Sunday, July 15, 2012

Surface Water Flows and Flooding

The recent ASC report on flooding and water scarcity makes some interesting points about surface water flows, particularly those associated with flood hazard in urban areas. The report states that ‘Every millimetre of rainfall deposits a litre of water on a square metre of land’. Water falling onto a paved, impermeable will not infiltrate into the ground and so the volume has to move somewhere. The amount of paved surface is increasing as the report noted that green spaces in urban areas have been paved over and so surface water flows in urban areas are increasing even before the more intense rainfall associated with climate change is considered. The figures cited are that the proportion of paved gardens has increased from 20%in 2001 to 48% in 2011 of the total garden area of 340,000 hectares.

To combat this increase in paved area contributing to runoff the report suggest that urban creep should be minimized, sustainable urban drainage (SUDS) (SUDS) (SUDS-EA) should be improve to slow down water flows and store water above ground, and that conventional sewers should be maintained or upgraded: all good ideas. Recent floods in urban areas have highlighted the importance of such measures. Paved surfaces permit no storage of water, runoff is almost immediate and, with intense rainfall, the volumes of runoff involved can be huge within a short period of time. Overwhelmed urban drainage systems mean that the water moves rapidly across impermeable surfaces and flows through streets and roadways using them like predefined river channels. Similarly, when a river bursts its banks the water tends to use the paved, impermeable surface as a routeway for movement. The urban road network provides a convenient substitute for natural channels providing water with a rapid means of moving across an urban area.
A great deal of the potential damage from a flood and even flash floods could be mapped using a detailed digital elevation model (DEM) and a knowledge of past events in an urban area. This will help map out previous routeways that surface flows have used. Future events may be harder to predict, as the urban infrastructure changes and precautions are taken by planners to block or re-route surface flow, then the microtopogaphy of the urban area may be a guide to patterns of surface flow but other factors will also affect the detailed routes the water takes. The local detail is a bugger for modelling flow patterns. It will be interesting to see what, if any, use is made of the information about flood damage from the recent floods. There is a great deal of information online from Twitter, as well as local blogs and newspapers accounts that could provide a great deal of information about how surface water moved through urban areas. The potential for ‘citizen science’, for ordinary people (a horrible term that seems to imply scientists and planners are extraordinary) to contribute to the scientific investigation of flooding is immense. Co-ordination of this type of information, the mere exercise of collecting and collating information, or judging its quality and usefulness fro modelling and understanding urban surface flow is immense. Time, expertise and, potential funds, are needed for these activities but by who is unclear. Once the aftermath of the floods disappears from public view, the chances of funding such work drops dramatically. The need for people, the public (rather than the ordinary – anyone got a better term that isn’t condescending?) to be involved is important, however, if some of the recommendations of the ASC report are put into practice. In particular, the emphasis on households undertaking property-level flood protection measures might be enhanced if they were also actively involved in monitoring and in the feedback loop from modelling studies of their local areas. This would not only mean they were better informed about the risks of flooding but also more likely to act in the manner hoped for by planners if they felt they were an active part of preventing flood damage rather than passive victims in urban flooding.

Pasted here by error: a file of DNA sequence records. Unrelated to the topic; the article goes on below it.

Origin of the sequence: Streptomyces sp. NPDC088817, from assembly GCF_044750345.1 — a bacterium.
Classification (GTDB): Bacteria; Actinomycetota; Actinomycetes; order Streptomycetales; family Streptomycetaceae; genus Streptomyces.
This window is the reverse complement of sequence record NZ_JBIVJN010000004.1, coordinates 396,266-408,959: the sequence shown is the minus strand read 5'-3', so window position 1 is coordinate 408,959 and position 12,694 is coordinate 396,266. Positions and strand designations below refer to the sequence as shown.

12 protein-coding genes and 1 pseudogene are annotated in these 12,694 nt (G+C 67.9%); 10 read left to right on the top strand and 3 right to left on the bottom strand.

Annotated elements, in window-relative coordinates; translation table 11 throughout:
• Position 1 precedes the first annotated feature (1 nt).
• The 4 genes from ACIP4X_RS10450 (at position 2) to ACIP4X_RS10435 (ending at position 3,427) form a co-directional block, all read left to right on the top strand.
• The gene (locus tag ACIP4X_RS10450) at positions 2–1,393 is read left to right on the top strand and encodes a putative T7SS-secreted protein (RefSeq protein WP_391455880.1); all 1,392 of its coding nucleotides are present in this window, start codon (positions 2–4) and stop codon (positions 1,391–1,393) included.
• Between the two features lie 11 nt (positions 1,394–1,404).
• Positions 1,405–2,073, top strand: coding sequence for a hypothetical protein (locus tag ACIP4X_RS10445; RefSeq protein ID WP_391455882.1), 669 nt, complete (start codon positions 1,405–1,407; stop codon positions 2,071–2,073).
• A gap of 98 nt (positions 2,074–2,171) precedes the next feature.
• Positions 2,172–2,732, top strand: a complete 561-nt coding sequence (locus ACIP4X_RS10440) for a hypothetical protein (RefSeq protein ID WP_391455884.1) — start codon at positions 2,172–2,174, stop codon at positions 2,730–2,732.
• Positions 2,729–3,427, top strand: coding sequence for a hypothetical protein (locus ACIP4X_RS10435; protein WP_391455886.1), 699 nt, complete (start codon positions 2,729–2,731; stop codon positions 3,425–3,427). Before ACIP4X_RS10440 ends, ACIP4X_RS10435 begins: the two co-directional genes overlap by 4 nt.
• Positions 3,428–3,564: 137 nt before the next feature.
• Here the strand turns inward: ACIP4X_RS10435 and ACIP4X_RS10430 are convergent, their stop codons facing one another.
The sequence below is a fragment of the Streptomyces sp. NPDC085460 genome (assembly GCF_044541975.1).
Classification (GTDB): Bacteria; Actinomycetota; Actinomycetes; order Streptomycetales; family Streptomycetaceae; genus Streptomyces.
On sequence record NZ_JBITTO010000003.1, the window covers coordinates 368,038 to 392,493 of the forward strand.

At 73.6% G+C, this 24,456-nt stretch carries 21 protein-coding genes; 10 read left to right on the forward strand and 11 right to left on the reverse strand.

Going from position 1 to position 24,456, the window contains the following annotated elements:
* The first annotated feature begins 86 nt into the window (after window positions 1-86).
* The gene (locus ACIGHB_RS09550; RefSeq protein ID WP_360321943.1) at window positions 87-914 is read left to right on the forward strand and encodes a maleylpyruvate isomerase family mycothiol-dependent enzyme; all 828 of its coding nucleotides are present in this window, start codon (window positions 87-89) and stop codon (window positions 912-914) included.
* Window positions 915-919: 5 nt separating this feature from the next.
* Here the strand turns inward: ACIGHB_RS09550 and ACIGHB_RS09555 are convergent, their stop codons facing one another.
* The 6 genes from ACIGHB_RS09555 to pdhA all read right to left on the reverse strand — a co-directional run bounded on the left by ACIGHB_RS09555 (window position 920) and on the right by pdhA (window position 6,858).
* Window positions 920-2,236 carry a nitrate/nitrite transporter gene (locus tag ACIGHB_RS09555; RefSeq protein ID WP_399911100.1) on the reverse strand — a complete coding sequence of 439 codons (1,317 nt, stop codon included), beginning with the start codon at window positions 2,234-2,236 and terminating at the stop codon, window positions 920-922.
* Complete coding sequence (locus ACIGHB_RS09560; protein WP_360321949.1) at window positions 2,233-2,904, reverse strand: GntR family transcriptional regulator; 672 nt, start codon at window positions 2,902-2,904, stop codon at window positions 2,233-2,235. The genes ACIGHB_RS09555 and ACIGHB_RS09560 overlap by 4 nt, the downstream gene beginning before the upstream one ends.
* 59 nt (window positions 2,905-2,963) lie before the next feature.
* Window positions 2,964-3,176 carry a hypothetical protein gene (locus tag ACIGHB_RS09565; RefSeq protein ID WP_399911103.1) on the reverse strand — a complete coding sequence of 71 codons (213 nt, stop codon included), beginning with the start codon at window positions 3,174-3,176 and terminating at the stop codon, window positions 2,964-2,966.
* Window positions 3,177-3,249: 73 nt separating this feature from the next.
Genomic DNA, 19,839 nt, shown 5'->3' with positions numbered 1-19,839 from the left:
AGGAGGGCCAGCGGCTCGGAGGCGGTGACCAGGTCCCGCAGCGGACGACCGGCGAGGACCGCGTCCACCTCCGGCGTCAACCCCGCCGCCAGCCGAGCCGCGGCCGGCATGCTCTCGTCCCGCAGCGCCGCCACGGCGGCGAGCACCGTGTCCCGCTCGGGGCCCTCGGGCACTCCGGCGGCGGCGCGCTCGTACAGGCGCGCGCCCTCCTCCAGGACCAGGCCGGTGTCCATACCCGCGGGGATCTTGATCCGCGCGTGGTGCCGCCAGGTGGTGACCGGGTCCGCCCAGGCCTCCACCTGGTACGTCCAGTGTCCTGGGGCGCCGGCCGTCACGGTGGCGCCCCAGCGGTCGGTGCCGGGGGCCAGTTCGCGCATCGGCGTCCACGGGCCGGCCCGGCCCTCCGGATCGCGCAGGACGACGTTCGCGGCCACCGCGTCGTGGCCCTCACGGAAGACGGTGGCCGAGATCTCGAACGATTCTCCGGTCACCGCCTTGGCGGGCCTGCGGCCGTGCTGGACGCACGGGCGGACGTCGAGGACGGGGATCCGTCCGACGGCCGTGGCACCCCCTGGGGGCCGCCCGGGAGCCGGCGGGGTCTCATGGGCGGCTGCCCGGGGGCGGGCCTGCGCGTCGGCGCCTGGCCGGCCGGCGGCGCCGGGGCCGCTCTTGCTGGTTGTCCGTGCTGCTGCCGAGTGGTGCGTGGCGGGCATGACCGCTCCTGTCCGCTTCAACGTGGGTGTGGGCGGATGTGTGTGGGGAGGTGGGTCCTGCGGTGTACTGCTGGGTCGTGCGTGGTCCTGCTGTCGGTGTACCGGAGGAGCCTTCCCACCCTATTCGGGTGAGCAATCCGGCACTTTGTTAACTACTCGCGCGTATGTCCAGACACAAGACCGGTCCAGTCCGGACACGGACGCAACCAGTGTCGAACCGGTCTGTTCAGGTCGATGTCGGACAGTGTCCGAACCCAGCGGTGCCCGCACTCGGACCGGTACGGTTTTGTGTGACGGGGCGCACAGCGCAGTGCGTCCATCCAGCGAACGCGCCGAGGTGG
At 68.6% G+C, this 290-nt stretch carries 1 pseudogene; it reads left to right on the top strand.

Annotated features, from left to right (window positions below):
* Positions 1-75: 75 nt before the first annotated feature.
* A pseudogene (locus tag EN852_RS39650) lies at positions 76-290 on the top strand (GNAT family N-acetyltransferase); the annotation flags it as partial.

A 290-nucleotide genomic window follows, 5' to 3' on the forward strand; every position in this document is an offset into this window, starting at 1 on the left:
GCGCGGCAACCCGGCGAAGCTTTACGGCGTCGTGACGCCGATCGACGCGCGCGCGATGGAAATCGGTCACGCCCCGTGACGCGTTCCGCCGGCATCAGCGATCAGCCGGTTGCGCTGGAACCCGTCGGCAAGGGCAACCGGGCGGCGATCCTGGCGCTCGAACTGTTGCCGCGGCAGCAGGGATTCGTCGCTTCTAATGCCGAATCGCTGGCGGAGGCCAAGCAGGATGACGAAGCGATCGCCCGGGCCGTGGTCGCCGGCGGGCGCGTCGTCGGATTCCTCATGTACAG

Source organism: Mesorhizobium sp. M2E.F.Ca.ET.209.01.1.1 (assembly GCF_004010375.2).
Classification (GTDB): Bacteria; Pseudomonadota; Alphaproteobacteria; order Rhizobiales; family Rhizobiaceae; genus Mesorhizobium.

1 comment:

  1. there is a disturbing increase in the number of disasters for the last few years. i am glad that measures are being taken.